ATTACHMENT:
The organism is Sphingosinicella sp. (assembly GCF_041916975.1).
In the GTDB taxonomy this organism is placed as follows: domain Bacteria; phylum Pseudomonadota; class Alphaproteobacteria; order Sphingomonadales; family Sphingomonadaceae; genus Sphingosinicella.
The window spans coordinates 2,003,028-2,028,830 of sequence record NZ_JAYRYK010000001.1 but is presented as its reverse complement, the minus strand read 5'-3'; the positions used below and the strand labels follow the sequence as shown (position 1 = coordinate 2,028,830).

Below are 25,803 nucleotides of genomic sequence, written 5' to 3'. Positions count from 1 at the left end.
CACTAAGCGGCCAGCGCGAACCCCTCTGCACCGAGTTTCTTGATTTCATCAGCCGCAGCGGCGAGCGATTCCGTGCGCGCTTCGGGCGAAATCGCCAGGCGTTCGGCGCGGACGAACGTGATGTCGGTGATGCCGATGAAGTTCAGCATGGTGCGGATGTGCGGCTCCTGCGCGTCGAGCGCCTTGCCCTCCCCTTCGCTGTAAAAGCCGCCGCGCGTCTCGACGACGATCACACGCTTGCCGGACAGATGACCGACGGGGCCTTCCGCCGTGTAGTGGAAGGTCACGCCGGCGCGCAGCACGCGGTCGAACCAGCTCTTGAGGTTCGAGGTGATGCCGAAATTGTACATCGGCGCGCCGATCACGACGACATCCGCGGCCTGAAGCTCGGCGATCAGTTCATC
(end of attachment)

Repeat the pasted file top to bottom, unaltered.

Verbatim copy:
The organism is Sphingosinicella sp. (assembly GCF_041916975.1).
In the GTDB taxonomy this organism is placed as follows: domain Bacteria; phylum Pseudomonadota; class Alphaproteobacteria; order Sphingomonadales; family Sphingomonadaceae; genus Sphingosinicella.
The window spans coordinates 2,003,028-2,028,830 of sequence record NZ_JAYRYK010000001.1 but is presented as its reverse complement, the minus strand read 5'-3'; the positions used below and the strand labels follow the sequence as shown (position 1 = coordinate 2,028,830).

Below are 25,803 nucleotides of genomic sequence, written 5' to 3'. Positions count from 1 at the left end.
CACTAAGCGGCCAGCGCGAACCCCTCTGCACCGAGTTTCTTGATTTCATCAGCCGCAGCGGCGAGCGATTCCGTGCGCGCTTCGGGCGAAATCGCCAGGCGTTCGGCGCGGACGAACGTGATGTCGGTGATGCCGATGAAGTTCAGCATGGTGCGGATGTGCGGCTCCTGCGCGTCGAGCGCCTTGCCCTCCCCTTCGCTGTAAAAGCCGCCGCGCGTCTCGACGACGATCACACGCTTGCCGGACAGATGACCGACGGGGCCTTCCGCCGTGTAGTGGAAGGTCACGCCGGCGCGCAGCACGCGGTCGAACCAGCTCTTGAGGTTCGAGGTGATGCCGAAATTGTACATCGGCGCGCCGATCACGACGACATCCGCGGCCTGAAGCTCGGCGATCAGTTCATC